“Perhaps there is some unique historical justification for deferring to federal agencies, but these cases reveal how paltry an effort we have made to understand it or to confine ourselves to its boundaries,” Justice Thomas writes. “Although we hold today that EPA exceeded even the extremely permissive limits on agency power set by our precedents, we should be alarmed that it felt sufficiently emboldened by those precedents to make the bid for deference that it did here.”

That’s an especially apt point coming in a year when the Supreme Court seemed to abdicate much of its obligation to police the Constitution’s separation between the executive and legislative power. A future Court ought to revisit Chevron deference in what has become an era of presidential law-making.

Here’s hoping!

And here’s how it can happen. At Cato, your obedient servants have, through the years, purposefully compiled a massive record of public comments on global warming regulation that we have filed as official responses to requests for them in the Federal Register. These include our Addendum to the Government’s second “National Assessment” of climate change. It was designed to have a look similar to the federal document, with the cover the exact same material paragraph-by-paragraph, if possible, to make comparison as simple as possible. 

Happy Second of July

Americans are preparing for the Fourth of July holiday. I hope we take a few minutes during the long weekend to remember what the Fourth of July is: America’s Independence Day, celebrating our Declaration of Independence, in which we declared ourselves, in Lincoln’s words, “a new nation, conceived in Liberty, and dedicated to the proposition that all men are created equal.”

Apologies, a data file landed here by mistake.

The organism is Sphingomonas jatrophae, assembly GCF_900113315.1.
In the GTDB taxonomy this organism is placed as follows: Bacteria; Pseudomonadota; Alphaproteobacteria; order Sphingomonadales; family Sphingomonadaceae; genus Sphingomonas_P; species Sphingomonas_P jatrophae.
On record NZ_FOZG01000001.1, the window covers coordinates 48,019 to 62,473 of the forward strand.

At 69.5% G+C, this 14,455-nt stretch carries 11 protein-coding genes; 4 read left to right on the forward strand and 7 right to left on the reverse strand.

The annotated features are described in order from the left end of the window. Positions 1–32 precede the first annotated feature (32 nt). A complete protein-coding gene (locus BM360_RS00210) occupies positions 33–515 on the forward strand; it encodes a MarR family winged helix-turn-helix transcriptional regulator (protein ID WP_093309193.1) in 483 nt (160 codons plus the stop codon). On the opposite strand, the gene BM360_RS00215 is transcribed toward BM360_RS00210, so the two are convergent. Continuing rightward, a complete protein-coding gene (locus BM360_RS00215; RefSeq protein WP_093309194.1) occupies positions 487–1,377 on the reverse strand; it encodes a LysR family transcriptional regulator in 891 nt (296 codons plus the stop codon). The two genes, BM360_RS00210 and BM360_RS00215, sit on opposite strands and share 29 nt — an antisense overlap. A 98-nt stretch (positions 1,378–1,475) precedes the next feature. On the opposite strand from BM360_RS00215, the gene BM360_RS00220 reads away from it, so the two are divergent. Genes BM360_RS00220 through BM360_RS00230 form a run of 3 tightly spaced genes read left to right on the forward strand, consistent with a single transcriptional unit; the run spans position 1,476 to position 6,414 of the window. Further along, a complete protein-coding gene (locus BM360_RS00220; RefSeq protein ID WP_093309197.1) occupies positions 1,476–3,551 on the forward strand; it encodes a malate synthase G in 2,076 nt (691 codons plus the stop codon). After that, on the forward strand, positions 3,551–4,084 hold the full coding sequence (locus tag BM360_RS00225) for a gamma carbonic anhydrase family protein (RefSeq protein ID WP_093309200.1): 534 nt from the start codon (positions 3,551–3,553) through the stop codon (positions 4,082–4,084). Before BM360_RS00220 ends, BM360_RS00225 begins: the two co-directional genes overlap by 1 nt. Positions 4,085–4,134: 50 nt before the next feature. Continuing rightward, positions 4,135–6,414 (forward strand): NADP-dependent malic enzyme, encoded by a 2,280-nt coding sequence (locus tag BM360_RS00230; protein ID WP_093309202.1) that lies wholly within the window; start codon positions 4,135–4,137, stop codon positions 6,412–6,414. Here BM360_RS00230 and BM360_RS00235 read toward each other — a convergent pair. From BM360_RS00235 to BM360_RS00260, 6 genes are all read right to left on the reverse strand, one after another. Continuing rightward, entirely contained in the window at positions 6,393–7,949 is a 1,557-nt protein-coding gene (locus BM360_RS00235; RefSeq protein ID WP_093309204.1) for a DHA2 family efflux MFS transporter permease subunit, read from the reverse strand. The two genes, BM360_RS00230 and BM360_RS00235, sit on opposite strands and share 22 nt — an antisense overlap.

The holiday weekend would start today if John Adams had his way. It was on July 2, 1776, that the Continental Congress voted to declare independence from Great Britain. On July 4 Congress approved the final text of the Declaration. As Adams predicted in a letter to his wife Abigail:

The second day of July, 1776, will be the most memorable epoch in the history of America. I am apt to believe that it will be celebrated by succeeding generations as the great anniversary festival. It ought to be commemorated as the day of deliverance, by solemn acts of devotion to God Almighty. It ought to be solemnized with pomp and parade, with shows, games, sports, guns, bells, bonfires, and illuminations, from one end of this continent to the other, from this time forward forever more.

The Declaration of Independence, written by Thomas Jefferson, is the most eloquent libertarian essay in history, especially its philosophical core:

We hold these truths to be self-evident, that all men are created equal, that they are endowed by their Creator with certain unalienable Rights, that among these are Life, Liberty and the pursuit of Happiness. — That to secure these rights, Governments are instituted among Men, deriving their just powers from the consent of the governed, — That whenever any Form of Government becomes destructive of these ends, it is the Right of the People to alter or to abolish it, and to institute new Government, laying its foundation on such principles and organizing its powers in such form, as to them shall seem most likely to effect their Safety and Happiness.

Jefferson moved smoothly from our natural rights to the right of revolution: